Price at time of publish: $17
Dimensions: 6.3 x 6.3 x 4.5 inches | Volume: N/A | Material: Rubber
Frisco Bone Shaped Ridges Slow Feed Bowl
Less expensive than others
Top-rack dishwasher safe
Nonskid bottom and notch for easy lifting
Only one size
If you’re not sure if your pup will like a slow feeder and just want to start with an inexpensive one, this sturdy puzzle bowl from Frisco is a good entry-level option. It comes in pink or blue and features ridges and three bone-shaped obstacles to keep your pup from gulping down dinner. It has some nice features like a skid-proof bottom and a notch on the side to make the bowl easier to pick up.
The bowl can be cleaned in the top rack of the dishwasher. It only comes in one size, which holds up to three cups of food. That might be too big for puppies or small dogs who don’t eat that much at one sitting.
Price at time of publish: $8
Dimensions: 9 x 1.5 inches | Volume: 3 cups | Material: Plastic
Best for Short Snouts
Leashboss Tilted Flat Face Slow Feeder
Designed for flat-faced breeds
Rubber feet to resist sliding
Only one size available
Flat-faced breeds like pugs and bulldogs can have trouble reaching their mouths into some bowls, particularly those that are very deep. This slow feeder from Leashboss is designed particularly for short-snouted breeds. The feeder is tilted and has shallow grooves so pups won’t get frustrated trying to eat food around obstacles.
The bowl is made from BPA, PVC, and phthalate-free plastic and can be washed in the top rack of the dishwasher. It has non-skid rubber feet to keep it from sliding. It comes in two colors and also has a handle on the side which makes it easier to pick up.
Price at time of publish: $20
Dimensions: 8 x 0.5 inches | Volume: 1.5 cups | Material: Plastic
Neater Pets Raised Slow Feeder
Food only or food and water combination
Two sizes and three colors
Adjusts to three heights
Might be too easy for some dogs
These elevated feeders come as a food-only bowl or with combination side-by-side food and water dishes. The slow feeder has lots of elevated nubs and many crannies to slow down your pup during meals. The feeder adjusts to three heights: 2 inches, 3 inches, and 4.5 inches depending on the size of your dog.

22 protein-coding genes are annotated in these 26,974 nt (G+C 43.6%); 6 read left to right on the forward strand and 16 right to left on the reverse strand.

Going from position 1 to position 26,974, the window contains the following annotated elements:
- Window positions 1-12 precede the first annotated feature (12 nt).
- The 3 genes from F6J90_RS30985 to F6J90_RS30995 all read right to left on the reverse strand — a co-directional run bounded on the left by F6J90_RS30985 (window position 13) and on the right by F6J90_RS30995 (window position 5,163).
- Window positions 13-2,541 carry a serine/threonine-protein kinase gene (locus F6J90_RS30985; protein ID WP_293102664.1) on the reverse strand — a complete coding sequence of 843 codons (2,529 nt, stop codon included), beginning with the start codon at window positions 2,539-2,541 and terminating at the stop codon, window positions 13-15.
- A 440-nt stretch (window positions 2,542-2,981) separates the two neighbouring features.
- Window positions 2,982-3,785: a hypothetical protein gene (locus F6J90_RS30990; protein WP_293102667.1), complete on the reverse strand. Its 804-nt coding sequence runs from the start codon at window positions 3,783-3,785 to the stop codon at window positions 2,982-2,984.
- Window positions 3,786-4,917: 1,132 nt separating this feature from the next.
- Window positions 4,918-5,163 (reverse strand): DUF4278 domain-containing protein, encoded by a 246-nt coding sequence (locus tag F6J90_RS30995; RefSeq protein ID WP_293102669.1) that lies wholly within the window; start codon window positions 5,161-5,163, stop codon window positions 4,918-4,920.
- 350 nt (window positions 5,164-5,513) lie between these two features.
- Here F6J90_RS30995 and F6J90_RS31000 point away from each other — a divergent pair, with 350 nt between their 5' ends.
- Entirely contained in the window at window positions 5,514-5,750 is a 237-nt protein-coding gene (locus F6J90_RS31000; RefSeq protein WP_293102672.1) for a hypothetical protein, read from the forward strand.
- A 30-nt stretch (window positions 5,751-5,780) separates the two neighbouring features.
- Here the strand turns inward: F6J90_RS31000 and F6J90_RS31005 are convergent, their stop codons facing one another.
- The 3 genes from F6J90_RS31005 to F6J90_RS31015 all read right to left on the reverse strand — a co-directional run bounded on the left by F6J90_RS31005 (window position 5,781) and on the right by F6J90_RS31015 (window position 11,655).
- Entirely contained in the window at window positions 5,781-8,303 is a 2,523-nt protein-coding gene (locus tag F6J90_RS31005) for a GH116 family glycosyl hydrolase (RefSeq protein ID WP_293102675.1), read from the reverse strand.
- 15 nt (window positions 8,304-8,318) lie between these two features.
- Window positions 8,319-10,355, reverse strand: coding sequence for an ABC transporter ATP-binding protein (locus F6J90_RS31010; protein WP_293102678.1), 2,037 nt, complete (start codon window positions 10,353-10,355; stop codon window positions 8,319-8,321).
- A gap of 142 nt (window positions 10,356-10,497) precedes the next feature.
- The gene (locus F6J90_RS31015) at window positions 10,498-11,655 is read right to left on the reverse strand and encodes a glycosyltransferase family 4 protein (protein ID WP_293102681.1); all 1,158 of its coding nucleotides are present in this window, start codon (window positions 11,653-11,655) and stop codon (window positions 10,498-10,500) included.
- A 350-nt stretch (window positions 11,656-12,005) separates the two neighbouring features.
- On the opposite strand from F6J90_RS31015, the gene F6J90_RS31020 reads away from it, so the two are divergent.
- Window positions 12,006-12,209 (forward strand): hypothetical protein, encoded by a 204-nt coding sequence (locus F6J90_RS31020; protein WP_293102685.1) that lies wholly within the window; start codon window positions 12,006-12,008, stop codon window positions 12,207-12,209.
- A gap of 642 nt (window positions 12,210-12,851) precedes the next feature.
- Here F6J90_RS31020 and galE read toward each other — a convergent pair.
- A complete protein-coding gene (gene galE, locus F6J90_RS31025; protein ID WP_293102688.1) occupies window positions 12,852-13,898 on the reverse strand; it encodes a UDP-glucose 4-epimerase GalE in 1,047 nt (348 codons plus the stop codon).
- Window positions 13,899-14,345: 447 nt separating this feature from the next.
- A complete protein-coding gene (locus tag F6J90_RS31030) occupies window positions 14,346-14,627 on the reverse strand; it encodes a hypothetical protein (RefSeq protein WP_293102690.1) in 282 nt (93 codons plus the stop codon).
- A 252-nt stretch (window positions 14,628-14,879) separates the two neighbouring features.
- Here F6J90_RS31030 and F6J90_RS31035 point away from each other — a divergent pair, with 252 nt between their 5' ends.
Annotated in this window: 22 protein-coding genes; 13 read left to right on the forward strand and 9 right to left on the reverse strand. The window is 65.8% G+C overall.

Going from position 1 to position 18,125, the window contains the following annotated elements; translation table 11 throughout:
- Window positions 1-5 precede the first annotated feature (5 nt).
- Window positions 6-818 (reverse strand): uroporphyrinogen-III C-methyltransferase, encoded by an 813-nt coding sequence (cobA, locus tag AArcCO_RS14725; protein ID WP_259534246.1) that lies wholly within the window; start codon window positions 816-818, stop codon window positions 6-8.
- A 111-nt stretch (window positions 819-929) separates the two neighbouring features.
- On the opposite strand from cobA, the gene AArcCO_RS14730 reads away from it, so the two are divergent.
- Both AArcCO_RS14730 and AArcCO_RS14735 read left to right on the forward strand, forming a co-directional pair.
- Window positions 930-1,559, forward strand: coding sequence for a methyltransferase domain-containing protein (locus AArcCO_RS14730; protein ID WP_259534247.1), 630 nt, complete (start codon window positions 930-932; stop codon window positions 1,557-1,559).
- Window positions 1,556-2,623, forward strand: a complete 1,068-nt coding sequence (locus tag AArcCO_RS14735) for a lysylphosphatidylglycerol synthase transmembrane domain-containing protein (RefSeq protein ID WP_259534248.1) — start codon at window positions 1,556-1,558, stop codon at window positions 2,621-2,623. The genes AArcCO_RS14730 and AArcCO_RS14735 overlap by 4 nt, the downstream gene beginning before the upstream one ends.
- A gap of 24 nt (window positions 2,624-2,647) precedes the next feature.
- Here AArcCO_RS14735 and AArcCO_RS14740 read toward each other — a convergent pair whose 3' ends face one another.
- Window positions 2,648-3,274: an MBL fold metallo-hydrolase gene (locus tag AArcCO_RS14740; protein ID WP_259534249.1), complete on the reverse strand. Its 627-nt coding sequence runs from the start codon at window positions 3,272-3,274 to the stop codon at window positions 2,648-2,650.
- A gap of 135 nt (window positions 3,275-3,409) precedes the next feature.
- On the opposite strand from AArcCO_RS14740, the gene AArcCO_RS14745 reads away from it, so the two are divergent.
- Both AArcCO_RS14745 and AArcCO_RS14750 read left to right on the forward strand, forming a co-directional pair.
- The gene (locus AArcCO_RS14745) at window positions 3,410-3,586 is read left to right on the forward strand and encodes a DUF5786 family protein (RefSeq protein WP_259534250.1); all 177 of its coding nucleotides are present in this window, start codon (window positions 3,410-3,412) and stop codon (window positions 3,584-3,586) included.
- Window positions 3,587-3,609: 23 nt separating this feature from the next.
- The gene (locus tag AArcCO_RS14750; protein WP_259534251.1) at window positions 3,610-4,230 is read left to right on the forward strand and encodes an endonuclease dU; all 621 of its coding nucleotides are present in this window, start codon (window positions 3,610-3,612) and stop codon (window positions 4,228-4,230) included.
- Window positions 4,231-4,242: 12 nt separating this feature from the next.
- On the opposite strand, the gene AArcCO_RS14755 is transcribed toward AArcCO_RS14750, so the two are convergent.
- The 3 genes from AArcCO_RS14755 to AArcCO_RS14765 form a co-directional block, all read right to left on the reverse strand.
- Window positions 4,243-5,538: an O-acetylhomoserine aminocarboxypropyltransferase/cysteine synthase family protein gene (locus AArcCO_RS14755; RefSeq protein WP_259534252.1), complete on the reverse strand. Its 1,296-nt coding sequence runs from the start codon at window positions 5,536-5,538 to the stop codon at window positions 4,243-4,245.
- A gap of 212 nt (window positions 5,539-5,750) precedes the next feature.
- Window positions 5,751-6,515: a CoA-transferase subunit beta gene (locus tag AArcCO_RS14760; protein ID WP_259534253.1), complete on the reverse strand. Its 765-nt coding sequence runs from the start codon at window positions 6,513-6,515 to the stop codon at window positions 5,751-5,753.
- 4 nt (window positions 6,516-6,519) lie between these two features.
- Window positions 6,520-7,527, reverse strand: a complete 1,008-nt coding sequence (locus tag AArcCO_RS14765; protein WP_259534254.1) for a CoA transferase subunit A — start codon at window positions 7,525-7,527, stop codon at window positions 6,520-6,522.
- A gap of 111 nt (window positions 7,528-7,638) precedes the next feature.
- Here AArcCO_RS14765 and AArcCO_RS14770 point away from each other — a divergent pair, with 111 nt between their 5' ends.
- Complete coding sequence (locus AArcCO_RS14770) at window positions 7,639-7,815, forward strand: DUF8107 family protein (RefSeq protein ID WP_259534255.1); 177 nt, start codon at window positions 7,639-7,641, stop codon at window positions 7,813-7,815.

The feeder is made in the U.S. of BPA, PVC, and phthalate-free plastic. It’s safe to clean in the top rack of the dishwasher, but you might want to remove the stand’s rubber feet before cleaning. It comes in three colors and in two sizes.
Price at time of publish: $27 (2.5 cups food)
Dimensions: 12.25 x 8.5 x 2.25 inches; 15.5 x 10.5 x 3 inches | Volume: 2.5 cups; 6 cups | Material: Plastic
Best for Small Dogs
Dogit Go Slow Anti-Gulping Dog Dish
Four sizes, including extra-small
More fragile than other bowls
This simple bowl can be used for wet food, dry kibble, or water. It has just a few peaks and ridges to make meals a little more challenging. The bowl comes in four sizes, including extra-small, which holds just 1/2 cup of food and is just over 5 inches wide. It’s made of BPA- and PVC-free plastic and can be cleaned in the dishwasher.
The bowl comes in four colors—pink, blue, black, and white—and has a non-skid base. It’s made of a sturdy melamine plastic which has a little more weight than softer, lighter materials. Rowdy dogs aren’t easily able to move it or tip it over.
Price at time of publish: $10
Dimensions: 1.6 x 5.5 inches (extra-small); 2.3 x 6.9 inches (small); 2.7 x 8.7 inches (medium); 3.3 x 10.7 (large) | Volume: 0.5 cup; 1.25 cups; 2.5 cups; 5 cups | Material: Plastic
Best for Large Dogs
Leashboss Slow Feed Dog Bowl
Three sizes, including one that holds 4 cups for large dogs
Standalone or can be used in an elevated feeder
Top-rack dishwasher safe
Can be hard to clean all the grooves
This Leashboss slow feed bowl can be used as a standalone dish or it can be placed inside an elevated feeder. The plastic bowl has a lip to keep it in place in a feeder and the non-slip rubber helps keep it stationary if you set the bowl on a floor or on a mat. It’s made of BPA, PVC, and phthalate-free material.
The bowl comes in three sizes with the largest holding up to four cups of kibble or wet food. The maze-filled bowl can be washed in the top rack of a dishwasher. It comes in two colors: blue and gray.
Price at time of publish: $16
Dimensions: 6.5 x 6.5 x 2 inches; 8.25 x 7.25 x 1.7 inches; 9.75 x 9.75 x 2 inches | Volume: 1.5 cups; 2 cups; 4 cups | Material: Plastic
Our Pets Spiral Slow Feeder Insert
Can be moved between bowls
Top-rack dishwasher safe
Only one color and size
Too big for small bowls
This pinwheel insert can be placed into a regular dog food bowl to turn it into a slow feeder. It fits most bowls, but ideally works best in large ones that hold between four and 11 cups where there’s plenty of room. There’s a suction cup on the bottom to help it stay in place. Start with a clean bowl before attaching the insert.
It’s made of BPA, PVC, and phthalate-free flexible silicone and is safe to clean in the top rack of the dishwasher. It only comes in one size and one color (turquoise) and may be too big for particularly small bowls.
Price at time of publish: $14
Dimensions: 5 x 2.4 inches | Volume: N/A | Material: Silicone
Best Puzzle Feeder Toy
West Paw Zogoflex Toppl Puzzle Toy
Good with dry or wet food
Nest in each other to be more challenging
Three sizes and several colors
Great for freezing snacks
There are so many ways to use this durable, colorful puzzle toy from West Paw. You can simply put either wet or dry food in the toy and then let your dog lick it and roll out the pieces. To make it more challenging, you can top a large Toppl with a small one so there’s only a small spot where the kibble can pop through.